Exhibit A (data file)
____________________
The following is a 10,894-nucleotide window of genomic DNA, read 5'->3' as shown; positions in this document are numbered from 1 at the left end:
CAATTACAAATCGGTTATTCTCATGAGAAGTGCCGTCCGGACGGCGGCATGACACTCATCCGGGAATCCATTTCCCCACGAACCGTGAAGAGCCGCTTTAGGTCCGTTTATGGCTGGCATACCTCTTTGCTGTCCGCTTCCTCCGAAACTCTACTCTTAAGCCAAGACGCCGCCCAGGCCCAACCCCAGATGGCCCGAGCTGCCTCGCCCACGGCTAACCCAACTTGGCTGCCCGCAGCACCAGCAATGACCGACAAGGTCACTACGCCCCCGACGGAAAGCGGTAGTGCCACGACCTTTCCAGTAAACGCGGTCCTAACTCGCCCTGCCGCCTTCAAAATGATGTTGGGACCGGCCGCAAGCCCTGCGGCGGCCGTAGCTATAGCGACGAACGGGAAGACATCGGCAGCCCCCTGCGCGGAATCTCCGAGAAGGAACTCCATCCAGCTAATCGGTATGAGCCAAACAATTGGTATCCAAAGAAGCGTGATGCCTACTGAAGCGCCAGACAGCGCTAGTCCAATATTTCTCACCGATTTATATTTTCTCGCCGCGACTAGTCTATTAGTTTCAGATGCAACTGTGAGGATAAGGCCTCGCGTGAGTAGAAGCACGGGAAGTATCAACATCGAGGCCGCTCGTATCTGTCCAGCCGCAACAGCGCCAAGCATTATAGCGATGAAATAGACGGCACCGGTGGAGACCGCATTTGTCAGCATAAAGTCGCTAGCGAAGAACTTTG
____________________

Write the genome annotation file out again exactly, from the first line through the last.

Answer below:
The following is a 10,894-nucleotide window of genomic DNA, read 5'->3' as shown; positions in this document are numbered from 1 at the left end:
CAATTACAAATCGGTTATTCTCATGAGAAGTGCCGTCCGGACGGCGGCATGACACTCATCCGGGAATCCATTTCCCCACGAACCGTGAAGAGCCGCTTTAGGTCCGTTTATGGCTGGCATACCTCTTTGCTGTCCGCTTCCTCCGAAACTCTACTCTTAAGCCAAGACGCCGCCCAGGCCCAACCCCAGATGGCCCGAGCTGCCTCGCCCACGGCTAACCCAACTTGGCTGCCCGCAGCACCAGCAATGACCGACAAGGTCACTACGCCCCCGACGGAAAGCGGTAGTGCCACGACCTTTCCAGTAAACGCGGTCCTAACTCGCCCTGCCGCCTTCAAAATGATGTTGGGACCGGCCGCAAGCCCTGCGGCGGCCGTAGCTATAGCGACGAACGGGAAGACATCGGCAGCCCCCTGCGCGGAATCTCCGAGAAGGAACTCCATCCAGCTAATCGGTATGAGCCAAACAATTGGTATCCAAAGAAGCGTGATGCCTACTGAAGCGCCAGACAGCGCTAGTCCAATATTTCTCACCGATTTATATTTTCTCGCCGCGACTAGTCTATTAGTTTCAGATGCAACTGTGAGGATAAGGCCTCGCGTGAGTAGAAGCACGGGAAGTATCAACATCGAGGCCGCTCGTATCTGTCCAGCCGCAACAGCGCCAAGCATTATAGCGATGAAATAGACGGCACCGGTGGAGACCGCATTTGTCAGCATAAAGTCGCTAGCGAAGAACTTTG